Local students said they enjoyed the contests.
Kendra Simmons, 17, of Hagerstown, competed in child care. Instead of having real children on hand, the judges acted as if they were children, she said. She had to develop a behavior management plan, tell the "children" a story and teach them a "chicken song."
"I think I did pretty good," she said.
She did more than pretty good. She won first place, which means a trip to Kansas City in June for the national championships.
Simmons, a senior at the Career Studies Center, is a veteran of the contest. Last year she came in third in the state in the category.
She will attend the University of Maryland at College Park and plans to study psychology and education, she said.
Shawn Pombo, 18, carried the banner as Washington County's "top dog" in the electrical wiring contest.
"It's a learning experience," he said of the six-hour contest.
Pombo said he plans to get a job in the local area doing electrical work after he graduates.
Sarah Howell, 17, also a CSC senior, entered in the public speaking contest and delivered a five-minute speech on quality in the workplace and achieving new heights - the VICA theme.
She came in second.
"I was just so happy. It felt really good," she said Saturday night.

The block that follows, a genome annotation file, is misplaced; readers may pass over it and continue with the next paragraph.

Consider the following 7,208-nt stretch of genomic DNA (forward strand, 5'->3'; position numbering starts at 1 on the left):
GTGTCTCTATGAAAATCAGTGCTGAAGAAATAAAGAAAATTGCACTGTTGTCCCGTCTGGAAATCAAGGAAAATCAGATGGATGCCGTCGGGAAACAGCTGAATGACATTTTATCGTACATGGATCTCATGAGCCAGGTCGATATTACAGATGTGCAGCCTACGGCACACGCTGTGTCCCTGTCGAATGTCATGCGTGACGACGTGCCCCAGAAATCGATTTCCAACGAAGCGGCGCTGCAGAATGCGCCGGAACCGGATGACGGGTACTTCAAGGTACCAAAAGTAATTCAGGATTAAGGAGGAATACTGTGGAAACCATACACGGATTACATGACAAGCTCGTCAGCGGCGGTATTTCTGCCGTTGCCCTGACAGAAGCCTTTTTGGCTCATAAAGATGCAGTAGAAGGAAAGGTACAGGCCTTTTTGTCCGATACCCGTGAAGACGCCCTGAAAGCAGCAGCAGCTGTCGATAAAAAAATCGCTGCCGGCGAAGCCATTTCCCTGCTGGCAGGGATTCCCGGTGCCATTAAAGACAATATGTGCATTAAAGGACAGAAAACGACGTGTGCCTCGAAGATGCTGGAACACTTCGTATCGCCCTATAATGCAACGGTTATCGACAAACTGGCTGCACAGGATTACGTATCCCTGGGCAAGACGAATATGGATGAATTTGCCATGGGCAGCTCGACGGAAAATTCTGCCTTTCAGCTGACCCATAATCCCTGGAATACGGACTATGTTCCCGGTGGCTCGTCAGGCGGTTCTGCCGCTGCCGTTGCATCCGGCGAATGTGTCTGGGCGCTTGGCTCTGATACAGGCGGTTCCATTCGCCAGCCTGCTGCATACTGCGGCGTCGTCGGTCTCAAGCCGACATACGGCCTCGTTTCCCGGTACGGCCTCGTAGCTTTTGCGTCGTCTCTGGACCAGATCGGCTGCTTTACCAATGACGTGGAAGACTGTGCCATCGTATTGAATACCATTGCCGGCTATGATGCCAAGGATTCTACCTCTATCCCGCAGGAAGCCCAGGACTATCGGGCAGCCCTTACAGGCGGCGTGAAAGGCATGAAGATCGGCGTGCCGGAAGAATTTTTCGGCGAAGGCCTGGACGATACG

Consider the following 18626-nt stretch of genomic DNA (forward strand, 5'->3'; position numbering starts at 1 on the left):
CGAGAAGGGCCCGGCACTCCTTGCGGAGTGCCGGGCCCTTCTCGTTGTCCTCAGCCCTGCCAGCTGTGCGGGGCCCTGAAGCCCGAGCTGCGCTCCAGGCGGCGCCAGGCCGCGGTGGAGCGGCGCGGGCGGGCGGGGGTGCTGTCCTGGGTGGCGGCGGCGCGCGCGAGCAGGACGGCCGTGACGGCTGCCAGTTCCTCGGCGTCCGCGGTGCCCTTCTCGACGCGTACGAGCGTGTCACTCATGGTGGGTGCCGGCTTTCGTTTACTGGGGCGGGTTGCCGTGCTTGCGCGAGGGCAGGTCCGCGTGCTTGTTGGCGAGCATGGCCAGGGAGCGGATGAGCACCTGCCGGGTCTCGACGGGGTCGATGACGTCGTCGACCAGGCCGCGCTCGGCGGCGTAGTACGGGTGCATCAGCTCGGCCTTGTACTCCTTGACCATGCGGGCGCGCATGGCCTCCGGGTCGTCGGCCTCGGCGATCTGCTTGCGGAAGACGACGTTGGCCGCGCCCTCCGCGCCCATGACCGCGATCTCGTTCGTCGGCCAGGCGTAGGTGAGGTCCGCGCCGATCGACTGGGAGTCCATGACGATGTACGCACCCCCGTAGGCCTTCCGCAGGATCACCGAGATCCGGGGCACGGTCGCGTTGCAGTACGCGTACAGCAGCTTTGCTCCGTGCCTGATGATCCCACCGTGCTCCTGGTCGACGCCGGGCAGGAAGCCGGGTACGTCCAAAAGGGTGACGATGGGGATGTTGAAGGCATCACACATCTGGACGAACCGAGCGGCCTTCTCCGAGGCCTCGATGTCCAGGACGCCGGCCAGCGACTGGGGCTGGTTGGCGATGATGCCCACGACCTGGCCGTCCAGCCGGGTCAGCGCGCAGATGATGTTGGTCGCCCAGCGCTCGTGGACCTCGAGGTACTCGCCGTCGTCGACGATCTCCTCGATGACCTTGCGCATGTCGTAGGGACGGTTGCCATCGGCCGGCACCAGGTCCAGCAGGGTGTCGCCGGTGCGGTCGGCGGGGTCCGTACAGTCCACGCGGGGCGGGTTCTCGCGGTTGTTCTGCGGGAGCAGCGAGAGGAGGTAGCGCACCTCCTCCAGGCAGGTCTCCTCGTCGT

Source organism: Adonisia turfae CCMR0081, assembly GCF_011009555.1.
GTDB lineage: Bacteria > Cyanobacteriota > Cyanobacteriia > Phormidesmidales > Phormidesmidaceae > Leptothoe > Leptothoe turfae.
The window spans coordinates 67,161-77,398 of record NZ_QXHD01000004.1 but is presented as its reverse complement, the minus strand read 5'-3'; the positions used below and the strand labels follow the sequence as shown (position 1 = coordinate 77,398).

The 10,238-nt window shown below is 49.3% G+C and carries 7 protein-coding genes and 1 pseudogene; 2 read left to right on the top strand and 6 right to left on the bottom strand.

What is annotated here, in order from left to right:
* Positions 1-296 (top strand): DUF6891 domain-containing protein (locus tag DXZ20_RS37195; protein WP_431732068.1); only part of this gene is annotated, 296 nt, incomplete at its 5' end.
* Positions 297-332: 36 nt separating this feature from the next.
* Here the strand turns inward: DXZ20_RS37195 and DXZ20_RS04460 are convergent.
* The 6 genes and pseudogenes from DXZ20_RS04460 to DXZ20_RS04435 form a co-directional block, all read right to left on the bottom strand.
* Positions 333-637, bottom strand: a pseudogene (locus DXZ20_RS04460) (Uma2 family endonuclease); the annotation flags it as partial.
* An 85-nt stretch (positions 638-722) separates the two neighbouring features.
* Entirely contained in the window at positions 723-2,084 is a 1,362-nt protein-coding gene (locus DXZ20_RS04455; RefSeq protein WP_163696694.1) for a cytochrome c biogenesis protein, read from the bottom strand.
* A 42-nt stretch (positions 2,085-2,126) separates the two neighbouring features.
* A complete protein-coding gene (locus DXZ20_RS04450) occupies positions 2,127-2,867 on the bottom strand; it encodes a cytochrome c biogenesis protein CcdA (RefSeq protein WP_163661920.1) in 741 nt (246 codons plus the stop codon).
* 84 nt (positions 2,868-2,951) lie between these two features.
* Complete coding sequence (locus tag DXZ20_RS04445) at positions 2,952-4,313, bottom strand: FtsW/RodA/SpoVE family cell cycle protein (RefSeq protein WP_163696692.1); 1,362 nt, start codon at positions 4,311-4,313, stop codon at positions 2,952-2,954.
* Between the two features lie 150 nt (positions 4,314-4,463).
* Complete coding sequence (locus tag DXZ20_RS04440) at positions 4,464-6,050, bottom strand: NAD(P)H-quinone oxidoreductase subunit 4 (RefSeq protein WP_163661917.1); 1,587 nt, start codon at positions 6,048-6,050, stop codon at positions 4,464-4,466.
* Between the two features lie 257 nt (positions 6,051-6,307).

Howell said she spent two months working on the speech. She hopes to attend college and study biochemistry.
She was also elected as an alternate state delegate to the VICA national convention.
Robert L. Kline, president of the county Board of Education, presided over the judging for the cabinet-making contest.
Kline, 68, said he's worked with wood since he was 15. He also was a judge in 1993.
"They asked me (to help) and I was very glad to oblige," he said.
"This is a very good bunch of students. The people from the area and the state should be very proud," he said.
Hammann said the contest is a great opportunity for students.
"It's a tremendous experience for them. Any time you compete at this level, it's a growing experience. It's something they'll never forget."
The students are exposed to professionals in the business, and companies target promising students with apprenticeships and job offers, Hammann said.
In addition to CSC, competitions were held at the Washington County Agricultural Education Center, Hagerstown Junior College, E. Russell Hicks Middle School and Tri-State Printing.
Prizes in some categories included sets of tools and scholarships.
Knode said all of the contestants were winners, because they had to win local and regional contests to make it to the state contest.
An army of volunteers, including about 40 students, gave up their Saturdays to help coordinate the event.
"That's one thing I like about education in Washington County. If you need help, they're there. And that makes all the difference," Knode said.